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ARS Home » Plains Area » Fargo, North Dakota » Edward T. Schafer Agricultural Research Center » Sugarbeet and Potato Research » Research » Research Project #440502

Research Project: Utilizing Essential Oils to Control Tuber Sprout Growth and Refining Molecular Mechanisms Associated with Meristem Dormancy in Potato

Location: Sugarbeet and Potato Research

Project Number: 3060-21430-008-012-S
Project Type: Non-Assistance Cooperative Agreement

Start Date: Aug 1, 2021
End Date: Jul 31, 2022

Objective:
Determine effects of exogenous treatments using a subset of promising natural compounds from preliminary experiments (~10 essential oils or essential oil fractions) on tuber dormancy and sprout growth, and determine the molecular mechanisms affected by these treatments.

Approach:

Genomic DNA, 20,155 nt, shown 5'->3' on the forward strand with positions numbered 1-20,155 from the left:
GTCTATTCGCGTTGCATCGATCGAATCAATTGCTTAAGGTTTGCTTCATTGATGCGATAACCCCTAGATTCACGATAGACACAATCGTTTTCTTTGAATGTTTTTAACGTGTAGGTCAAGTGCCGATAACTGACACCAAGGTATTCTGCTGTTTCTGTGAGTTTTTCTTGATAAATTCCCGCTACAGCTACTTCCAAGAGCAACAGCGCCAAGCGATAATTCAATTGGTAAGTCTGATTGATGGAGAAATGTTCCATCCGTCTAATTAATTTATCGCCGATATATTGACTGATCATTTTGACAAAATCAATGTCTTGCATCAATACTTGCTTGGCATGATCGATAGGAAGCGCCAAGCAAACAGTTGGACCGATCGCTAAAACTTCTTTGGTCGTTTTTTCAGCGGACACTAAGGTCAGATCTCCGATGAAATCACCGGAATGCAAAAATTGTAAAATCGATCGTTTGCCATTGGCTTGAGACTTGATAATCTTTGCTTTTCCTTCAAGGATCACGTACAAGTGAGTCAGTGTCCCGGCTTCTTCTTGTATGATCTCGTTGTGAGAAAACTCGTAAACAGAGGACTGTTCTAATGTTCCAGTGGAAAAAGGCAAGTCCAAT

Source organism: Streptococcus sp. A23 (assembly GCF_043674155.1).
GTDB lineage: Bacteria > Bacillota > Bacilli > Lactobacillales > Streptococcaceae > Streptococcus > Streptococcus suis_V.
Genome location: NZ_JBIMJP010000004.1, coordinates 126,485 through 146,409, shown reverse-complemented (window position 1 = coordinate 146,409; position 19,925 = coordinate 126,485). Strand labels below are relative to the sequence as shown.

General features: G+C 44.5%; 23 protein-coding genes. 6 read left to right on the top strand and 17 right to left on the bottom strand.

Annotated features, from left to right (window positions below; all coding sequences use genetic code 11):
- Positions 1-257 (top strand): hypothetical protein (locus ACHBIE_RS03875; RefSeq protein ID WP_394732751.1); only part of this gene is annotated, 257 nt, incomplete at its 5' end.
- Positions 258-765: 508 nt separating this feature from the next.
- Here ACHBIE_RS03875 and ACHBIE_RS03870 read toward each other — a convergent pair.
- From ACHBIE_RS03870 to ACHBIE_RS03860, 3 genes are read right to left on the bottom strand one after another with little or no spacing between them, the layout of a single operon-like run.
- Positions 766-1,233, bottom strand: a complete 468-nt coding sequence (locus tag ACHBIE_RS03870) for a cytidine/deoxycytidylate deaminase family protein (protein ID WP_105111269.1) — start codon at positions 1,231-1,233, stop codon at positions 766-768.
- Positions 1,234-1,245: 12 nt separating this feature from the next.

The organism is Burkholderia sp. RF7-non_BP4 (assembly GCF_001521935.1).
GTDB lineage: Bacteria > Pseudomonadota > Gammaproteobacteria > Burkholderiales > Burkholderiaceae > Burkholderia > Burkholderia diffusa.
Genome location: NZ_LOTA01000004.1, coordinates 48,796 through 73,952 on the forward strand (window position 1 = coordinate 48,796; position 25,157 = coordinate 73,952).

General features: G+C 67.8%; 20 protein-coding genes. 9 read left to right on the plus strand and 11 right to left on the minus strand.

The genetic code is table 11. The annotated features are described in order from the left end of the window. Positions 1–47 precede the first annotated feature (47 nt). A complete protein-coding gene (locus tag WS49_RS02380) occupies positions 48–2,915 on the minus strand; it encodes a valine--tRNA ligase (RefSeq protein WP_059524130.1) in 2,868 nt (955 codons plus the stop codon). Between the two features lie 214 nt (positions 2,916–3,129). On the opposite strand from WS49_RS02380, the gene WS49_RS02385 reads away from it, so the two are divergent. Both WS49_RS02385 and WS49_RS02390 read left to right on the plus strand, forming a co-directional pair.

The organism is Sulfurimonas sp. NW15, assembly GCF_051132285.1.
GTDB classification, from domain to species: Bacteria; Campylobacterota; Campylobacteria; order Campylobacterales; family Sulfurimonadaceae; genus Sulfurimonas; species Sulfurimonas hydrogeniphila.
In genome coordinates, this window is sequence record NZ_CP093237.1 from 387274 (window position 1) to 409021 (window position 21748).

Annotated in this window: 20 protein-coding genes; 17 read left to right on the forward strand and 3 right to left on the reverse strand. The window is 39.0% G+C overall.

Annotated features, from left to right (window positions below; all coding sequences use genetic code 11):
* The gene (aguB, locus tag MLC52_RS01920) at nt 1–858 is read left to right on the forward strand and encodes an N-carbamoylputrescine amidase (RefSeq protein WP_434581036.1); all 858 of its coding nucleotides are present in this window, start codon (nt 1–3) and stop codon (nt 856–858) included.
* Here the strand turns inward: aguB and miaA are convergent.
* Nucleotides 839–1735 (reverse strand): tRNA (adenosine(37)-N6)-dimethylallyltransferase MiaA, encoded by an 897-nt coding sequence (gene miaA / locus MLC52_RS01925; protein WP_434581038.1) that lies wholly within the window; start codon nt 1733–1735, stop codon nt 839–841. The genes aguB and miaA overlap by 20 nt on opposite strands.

Experiments will be conducted in a multi-institutional research setting, and the cooperator will carry out the following: 1) Obtain plant material. Two field-grown potato cultivars with short dormancy traits will be obtained immediately after harvest, cured, and stored under standard cold storage conditions utilized by the industry. 2) Perform exogenous treatments. Fully dormant intact tubers will be treated before bud activity (within 7-10 days of cold storage) with 10 selected products from preliminary experiments (essential oils or blends, or fractions) and kept at 8C. 3) Monitor dormancy progression in cold storage. A subset of treated tubers will be used for weekly sprout growth observations at 8C up to four months. 4) Provide tissue samples for molecular assays. A second subset of treated tubers will be used for tissue sample collection for molecular assays at five time points (0, 2, 4, 8, 12-week post-treatment). Samples will be flash frozen and delivered to the ARS Lab for transcriptome profiling. 5) Monitor dormancy status out of cold storage. A third subset of treated tubers will be taken out from cold (8C) to warm storage (21C) at each tissue sampling time points and monitored for 14 days to determine the dormancy status of tubers. 6) Record sprout growth. Number of tubers breaking dormancy will be recorded (a tuber will be considered sprouted when any buds are greater than 3 mm in length) and sprout length will be measured. 7) Determine effectiveness of the treatments. Sprout growth data will be analyzed using ANOVA of a Completely Randomized Design in SAS program to determine the effects of exogenous treatments on sprout growth. 8) Identify candidate product(s) to develop methods for scaling-up. Application methods and criteria in the use of the potential products for sprout suppression for the potato industry will be evaluated. Fully dormant intact tubers will be treated before bud activity (within 7-10 days of cold storage) with selected products (essential oils or blends, or fractions) using increased amount of potato material and larger containers (e.g., 10x, 20x, 40x of initial volume), and kept at 8C. Effectiveness of candidate products for large scale applications will be determined as described above.